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Definition of Kingdom of god

Kingdom of god Definition from Language, Idioms & Slang Dictionaries & Glossaries
hEnglish - advanced version

kingdom of god
n : the domain over which god is spiritually sovereign [syn: kingdom of god ]


kingdom of god
(matt. 6:33; mark 1:14, 15; luke 4:43) = "kingdom of christ" (matt. 13:41; 20:21) = "kingdom of christ and of god" (eph. 5:5) = "kingdom of david" (mark 11:10) = "the kingdom" (matt. 8:12; 13:19) = "kingdom of heaven" (matt. 3:2; 4:17; 13:41), all denote the same thing under different aspects, viz.: (1) christ's mediatorial authority, or his rule on the earth; (2) the blessings and advantages of all kinds that flow from this rule; (3) the subjects of this kingdom taken collectively, or the church.

WordNet 2.0

Noun
1. the domain over which God is spiritually sovereign
(hypernym) domain, demesne, land
Kingdom of god Definition from Encyclopedia Dictionaries & Glossaries
Wikipedia English - The Free Encyclopedia
The concept of the kingship of God appears in all Abrahamic religions, where in some cases the terms Kingdom of God and Kingdom of Heaven are also used. The notion of God's kingship goes back to the Hebrew Bible, which refers to "his kingdom" but does not include the term "Kingdom of God".

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Kingdom of god Definition from Religion & Spirituality Dictionaries & Glossaries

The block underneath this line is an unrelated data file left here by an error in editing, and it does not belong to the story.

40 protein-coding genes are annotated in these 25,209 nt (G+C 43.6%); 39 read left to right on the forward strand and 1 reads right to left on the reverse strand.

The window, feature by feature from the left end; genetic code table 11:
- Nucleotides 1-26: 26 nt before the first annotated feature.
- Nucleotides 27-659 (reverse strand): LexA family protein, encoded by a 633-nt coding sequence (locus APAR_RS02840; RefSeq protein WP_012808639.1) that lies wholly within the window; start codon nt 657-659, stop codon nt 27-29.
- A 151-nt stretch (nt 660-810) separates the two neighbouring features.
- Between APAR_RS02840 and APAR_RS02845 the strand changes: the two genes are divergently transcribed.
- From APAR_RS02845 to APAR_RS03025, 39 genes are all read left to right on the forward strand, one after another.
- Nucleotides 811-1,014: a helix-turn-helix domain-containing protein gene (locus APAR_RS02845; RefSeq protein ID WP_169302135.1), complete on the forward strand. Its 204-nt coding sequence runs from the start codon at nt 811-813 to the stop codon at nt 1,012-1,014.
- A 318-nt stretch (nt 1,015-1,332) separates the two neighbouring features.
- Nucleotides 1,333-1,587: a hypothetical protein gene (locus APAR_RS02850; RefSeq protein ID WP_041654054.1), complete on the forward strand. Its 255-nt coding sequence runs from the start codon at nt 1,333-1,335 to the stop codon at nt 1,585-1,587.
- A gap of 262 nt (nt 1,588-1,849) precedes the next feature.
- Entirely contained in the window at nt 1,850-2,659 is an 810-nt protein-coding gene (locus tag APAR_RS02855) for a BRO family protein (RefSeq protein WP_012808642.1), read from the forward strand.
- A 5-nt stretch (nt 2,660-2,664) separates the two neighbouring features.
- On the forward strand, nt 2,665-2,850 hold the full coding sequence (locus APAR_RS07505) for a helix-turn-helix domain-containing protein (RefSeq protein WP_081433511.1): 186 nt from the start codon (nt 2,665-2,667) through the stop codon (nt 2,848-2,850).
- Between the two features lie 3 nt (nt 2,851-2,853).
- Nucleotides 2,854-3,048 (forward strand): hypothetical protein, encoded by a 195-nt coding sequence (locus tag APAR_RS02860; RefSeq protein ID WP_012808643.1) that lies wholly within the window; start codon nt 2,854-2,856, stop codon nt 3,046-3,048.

Easton's Bible Dictionary
(Matt. 6:33; Mark 1:14, 15; Luke 4:43) = "kingdom of Christ" (Matt. 13:41; 20:21) = "kingdom of Christ and of God" (Eph. 5:5) = "kingdom of David" (Mark 11:10) = "the kingdom" (Matt. 8:12; 13:19) = "kingdom of heaven" (Matt. 3:2; 4:17; 13:41), all denote the same thing under different aspects, viz.: (1) Christ's mediatorial authority, or his rule on the earth; (2) the blessings and advantages of all kinds that flow from this rule; (3) the subjects of this kingdom taken collectively, or the Church.
Rakefet
Kingdom of Heaven, Kingdom of God In the New Testament, used by John the Baptist, Jesus, and St. Paul; it indicates a state of relative spiritual completion and attainment, not merely the afterdeath state of the "righteous" or "saved," as seen in the statement, "the kingdom of God is within you" (Luke 17:21). Blavatsky interprets the answer in the Gospel of the Egyptians as to when the kingdom of heaven will come -- "When the Two has been made One, and the Outward has become as the Inward, and the Male with the Female neither Male nor Female" -- as signifying among other things, 1) the union of lower manas with the higher manas, the self-conscious raising of the personality to the individuality; and 2) the return of humankind to the androgynous state in future root-races. "Thus this Kingdom may be attained by individuals now, and by mankind in Races to come" {BCW 13:48-9; 14:55; ET}.
Official Christianity Glossary for Introduction to Religion
(1) The Kingdom of God was seen by the early church as a future establishment of God's reign on earth, usually with Jesus as king. The first Christians expected this kingdom to come during their lifetime. When this did not happen, the belief was reshaped to point to some unspecified future moment. The Book of Revelation (i.e., the Apocalypse of John), with its notions of the second coming of Christ and the millennium , helped in this process by specifying in symbolic language both the future coming of the Kingdom and the events that would lead up to it. (2) This belief has alternated through Christian history with another concept of the Kingdom of God. This concept makes the kingdom into the institution of the established church. It first came into prominence after Constantine 's triumph made Christianity into the religion of the Roman Empire.